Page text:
To implement boundary conditions which distinguish between particles
flowing into and those flowing out of a system, we must reexpress
the Liouville
equation (2.3) in terms of the classical phase space ,
where **q** in this case corresponds to the position **x** and **p** is the
momentum. This is naturally done by the Wigner-Weyl transformation,
which transforms the density operator into the Wigner
distribution function
(Wigner, 1932; Heller, 1976; Berry, 1977; Carruthers and Zachariasen,
1983).
For the present purposes, the
Wigner-Weyl transformation consists of a change of independent
coordinates to the diagonal and cross-diagonal coordinates:

followed by a Fourier transformation with respect to **r**.
The variables **x** and
may be expressed in terms of **q** and **r** by

Thus the Wigner distribution can be expressed as

The Liouville equation becomes

where the kernel of the potential operator is given by

These expressions are derived under the assumption that the domain is unbounded.

Let us consider the interpretation of the terms of the Liouville
equation (4.33). The first term on the right-hand side is
derived from the kinetic energy operator and is of the form known as a
drift, streaming, or advection term (in various nomenclatures).
This term is exactly the same as the corresponding term of the classical
Liouville equation with force **F**:

The correspondence between the classical and quantum drift terms will be exploited in defining the open-system boundary conditions.

Quantum-interference effects enter the Wigner-Weyl representation via the
nonlocal potential term of (4.33). The kernel of this operator
in effect redistributes the Wigner function among
different **p**'s at each position **q**. The extent to which it does so
depends upon the potential at positions remote from **q** (4.34).
This is the way that interference between alternative paths is
incorporated into the equation. Thus, a rough intuitive image of the action
of is that it represents particles which have scattered
off the potential at some point and upon returning,
interfere with the particles propagating over other paths. This image
will be invoked to interpret the effects of cutting off the integral
in (4.34) at some finite value, which is required in practical
computations.

Let us now consider a model in which the domain is bounded by **q = 0**
and **q = l**.
To address the question of boundary conditions, first note that in
the Wigner-Weyl representation, the Liouville equation (4.33) is
of first order with respect to **q** and does not contain derivatives
with respect to **p**. The characteristics of the derivative term are lines of
constant **p**, and we must supply one and only one boundary value at some
point on each characteristic, because the equation is of first order in
**q**. The kinds of
boundary conditions which are appropriate are illustrated in Fig.
7. To implement the picture described above, that the
particles entering the device depend only upon the state of the reservoirs
and that the particles leaving the device depend only upon the state of
the device, we should apply the boundary conditions illustrated in
Fig. 7(c). That is, we set

where is the distribution function of the reservoir to the left of the system and is the distribution function of the reservoir to the right. These boundary conditions are not invariant under time-reversal, because time-reversal would change the problem of Fig. 7(c) into that of Fig. 7(d).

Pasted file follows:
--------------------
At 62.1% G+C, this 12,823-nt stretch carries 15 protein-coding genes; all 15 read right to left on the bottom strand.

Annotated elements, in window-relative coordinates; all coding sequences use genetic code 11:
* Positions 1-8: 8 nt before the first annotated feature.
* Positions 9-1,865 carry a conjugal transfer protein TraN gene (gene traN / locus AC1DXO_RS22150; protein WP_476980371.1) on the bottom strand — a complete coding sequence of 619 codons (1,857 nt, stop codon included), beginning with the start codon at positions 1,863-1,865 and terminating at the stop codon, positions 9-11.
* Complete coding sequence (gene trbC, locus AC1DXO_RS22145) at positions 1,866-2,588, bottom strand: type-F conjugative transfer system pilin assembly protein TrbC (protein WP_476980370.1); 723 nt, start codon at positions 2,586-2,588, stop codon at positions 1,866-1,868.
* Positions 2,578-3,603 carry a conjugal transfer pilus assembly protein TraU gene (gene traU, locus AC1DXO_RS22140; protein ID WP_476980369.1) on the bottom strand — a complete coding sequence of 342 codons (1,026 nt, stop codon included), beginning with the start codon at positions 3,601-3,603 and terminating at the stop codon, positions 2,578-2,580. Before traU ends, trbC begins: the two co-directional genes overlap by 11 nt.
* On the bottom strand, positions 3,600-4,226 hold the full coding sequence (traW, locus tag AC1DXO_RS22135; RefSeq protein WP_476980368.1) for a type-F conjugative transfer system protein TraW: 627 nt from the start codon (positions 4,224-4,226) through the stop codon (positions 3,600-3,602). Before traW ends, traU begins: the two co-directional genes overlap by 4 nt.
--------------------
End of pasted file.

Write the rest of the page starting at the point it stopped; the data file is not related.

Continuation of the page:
Figure 7. Possible boundary conditions for the Liouville equation (4.33) in phase space. The points at which the boundary values are specified (indicated by a heavy line) can be atq = 0as in (a), atq = las in (b), or divided between the two boundaries, depending upon the sign ofp, as shown in (c) and (d). The boundary conditions (c) are, in fact, the appropriate ones for an open system.

Conceptually, the boundary conditions (4.36) are identical
to those employed in the conventional tunneling theory (see Appendices
9 and 12), in the Landauer approach
(Landauer, 1957, 1970; Büttiker * et al.*, 1985; Stone and Szafer,
1988), and in solutions of the Boltzmann equation for nonuniform
systems (see Appendix 11 and Duderstadt and Martin,
1979). However, some care must be taken in this identification. It is
true that the variable **p** goes over into the classical momentum
appearing in the Boltzmann equation, by the correspondence principle.
However, it is * not* true that **p** is the same quantity as the
operator , or its eigenvalue.
In particular, as
will be discussed in Sec. 6.1, the
traveling-wave boundary conditions actually depend upon the energy of
the state, rather than **p**.
Thus, the boundary conditions (4.36) are conceptually identical
to but mathematically different from those employed in the tunneling and
Landauer approaches.

Let us call the Liouville superoperator which results from the boundary conditions (4.36) (for open-system, irreversible). For the purposes of the present discussion, it will be separated into two terms:

where is the superoperator derived from the kinetic energy term of the Hamiltonian:

and is the superoperator derived from the potential term:

Let us note in passing that can be written in two other forms. One is Groenewold's expression (Groenewold, 1946):

The other is the Wigner-Moyal expansion (Moyal, 1949):

where in the last expression it is understood that only acts upon . The utility of both of these expressions depends upon the existence of a rapidly-converging series expansion for . Such an expansion is not available for the abrupt energy-barrier structures which originally motivated the present study, so the integral form of (4.39) is preferred for practical computations.

Thu Jun 8 17:53:37 CDT 1995